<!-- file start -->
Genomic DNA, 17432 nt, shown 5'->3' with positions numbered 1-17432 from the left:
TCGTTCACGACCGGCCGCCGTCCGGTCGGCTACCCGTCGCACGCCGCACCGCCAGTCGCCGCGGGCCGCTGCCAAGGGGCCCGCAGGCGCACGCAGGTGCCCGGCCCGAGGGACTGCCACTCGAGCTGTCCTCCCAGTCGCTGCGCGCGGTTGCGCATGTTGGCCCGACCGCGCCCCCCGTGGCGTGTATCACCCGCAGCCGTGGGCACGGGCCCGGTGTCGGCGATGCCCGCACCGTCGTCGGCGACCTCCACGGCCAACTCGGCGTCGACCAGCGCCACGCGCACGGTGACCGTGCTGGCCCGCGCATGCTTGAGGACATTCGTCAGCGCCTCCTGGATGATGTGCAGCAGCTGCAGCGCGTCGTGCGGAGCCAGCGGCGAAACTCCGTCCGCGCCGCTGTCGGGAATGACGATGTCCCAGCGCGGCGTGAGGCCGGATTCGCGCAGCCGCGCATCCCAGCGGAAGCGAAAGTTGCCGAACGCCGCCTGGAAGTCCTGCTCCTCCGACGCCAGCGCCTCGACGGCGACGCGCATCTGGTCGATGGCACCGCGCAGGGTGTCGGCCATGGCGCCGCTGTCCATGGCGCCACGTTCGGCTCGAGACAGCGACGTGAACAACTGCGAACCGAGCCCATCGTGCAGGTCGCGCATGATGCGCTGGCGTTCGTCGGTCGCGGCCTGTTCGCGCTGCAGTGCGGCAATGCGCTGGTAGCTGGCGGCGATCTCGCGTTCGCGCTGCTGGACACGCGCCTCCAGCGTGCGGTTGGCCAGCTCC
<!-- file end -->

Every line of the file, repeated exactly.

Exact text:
Genomic DNA, 17432 nt, shown 5'->3' with positions numbered 1-17432 from the left:
TCGTTCACGACCGGCCGCCGTCCGGTCGGCTACCCGTCGCACGCCGCACCGCCAGTCGCCGCGGGCCGCTGCCAAGGGGCCCGCAGGCGCACGCAGGTGCCCGGCCCGAGGGACTGCCACTCGAGCTGTCCTCCCAGTCGCTGCGCGCGGTTGCGCATGTTGGCCCGACCGCGCCCCCCGTGGCGTGTATCACCCGCAGCCGTGGGCACGGGCCCGGTGTCGGCGATGCCCGCACCGTCGTCGGCGACCTCCACGGCCAACTCGGCGTCGACCAGCGCCACGCGCACGGTGACCGTGCTGGCCCGCGCATGCTTGAGGACATTCGTCAGCGCCTCCTGGATGATGTGCAGCAGCTGCAGCGCGTCGTGCGGAGCCAGCGGCGAAACTCCGTCCGCGCCGCTGTCGGGAATGACGATGTCCCAGCGCGGCGTGAGGCCGGATTCGCGCAGCCGCGCATCCCAGCGGAAGCGAAAGTTGCCGAACGCCGCCTGGAAGTCCTGCTCCTCCGACGCCAGCGCCTCGACGGCGACGCGCATCTGGTCGATGGCACCGCGCAGGGTGTCGGCCATGGCGCCGCTGTCCATGGCGCCACGTTCGGCTCGAGACAGCGACGTGAACAACTGCGAACCGAGCCCATCGTGCAGGTCGCGCATGATGCGCTGGCGTTCGTCGGTCGCGGCCTGTTCGCGCTGCAGTGCGGCAATGCGCTGGTAGCTGGCGGCGATCTCGCGTTCGCGCTGCTGGACACGCGCCTCCAGCGTGCGGTTGGCCAGCTCC